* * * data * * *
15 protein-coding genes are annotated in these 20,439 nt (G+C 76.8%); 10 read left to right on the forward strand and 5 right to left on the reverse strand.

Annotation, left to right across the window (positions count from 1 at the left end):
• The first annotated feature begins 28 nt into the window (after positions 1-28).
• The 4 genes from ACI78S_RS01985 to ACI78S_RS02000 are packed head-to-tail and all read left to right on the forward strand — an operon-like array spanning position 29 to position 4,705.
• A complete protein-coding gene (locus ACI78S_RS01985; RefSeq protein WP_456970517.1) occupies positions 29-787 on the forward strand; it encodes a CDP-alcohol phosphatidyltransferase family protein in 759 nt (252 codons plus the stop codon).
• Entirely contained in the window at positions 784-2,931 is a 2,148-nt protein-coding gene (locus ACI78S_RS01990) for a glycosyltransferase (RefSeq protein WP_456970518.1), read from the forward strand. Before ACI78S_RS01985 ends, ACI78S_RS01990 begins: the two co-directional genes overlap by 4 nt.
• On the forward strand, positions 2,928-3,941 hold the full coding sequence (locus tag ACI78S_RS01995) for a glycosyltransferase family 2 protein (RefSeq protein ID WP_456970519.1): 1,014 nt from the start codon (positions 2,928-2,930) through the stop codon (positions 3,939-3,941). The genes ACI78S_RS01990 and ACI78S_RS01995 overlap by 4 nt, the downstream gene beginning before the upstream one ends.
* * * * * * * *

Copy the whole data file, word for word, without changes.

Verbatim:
15 protein-coding genes are annotated in these 20,439 nt (G+C 76.8%); 10 read left to right on the forward strand and 5 right to left on the reverse strand.

Annotation, left to right across the window (positions count from 1 at the left end):
• The first annotated feature begins 28 nt into the window (after positions 1-28).
• The 4 genes from ACI78S_RS01985 to ACI78S_RS02000 are packed head-to-tail and all read left to right on the forward strand — an operon-like array spanning position 29 to position 4,705.
• A complete protein-coding gene (locus ACI78S_RS01985; RefSeq protein WP_456970517.1) occupies positions 29-787 on the forward strand; it encodes a CDP-alcohol phosphatidyltransferase family protein in 759 nt (252 codons plus the stop codon).
• Entirely contained in the window at positions 784-2,931 is a 2,148-nt protein-coding gene (locus ACI78S_RS01990) for a glycosyltransferase (RefSeq protein WP_456970518.1), read from the forward strand. Before ACI78S_RS01985 ends, ACI78S_RS01990 begins: the two co-directional genes overlap by 4 nt.
• On the forward strand, positions 2,928-3,941 hold the full coding sequence (locus tag ACI78S_RS01995) for a glycosyltransferase family 2 protein (RefSeq protein ID WP_456970519.1): 1,014 nt from the start codon (positions 2,928-2,930) through the stop codon (positions 3,939-3,941). The genes ACI78S_RS01990 and ACI78S_RS01995 overlap by 4 nt, the downstream gene beginning before the upstream one ends.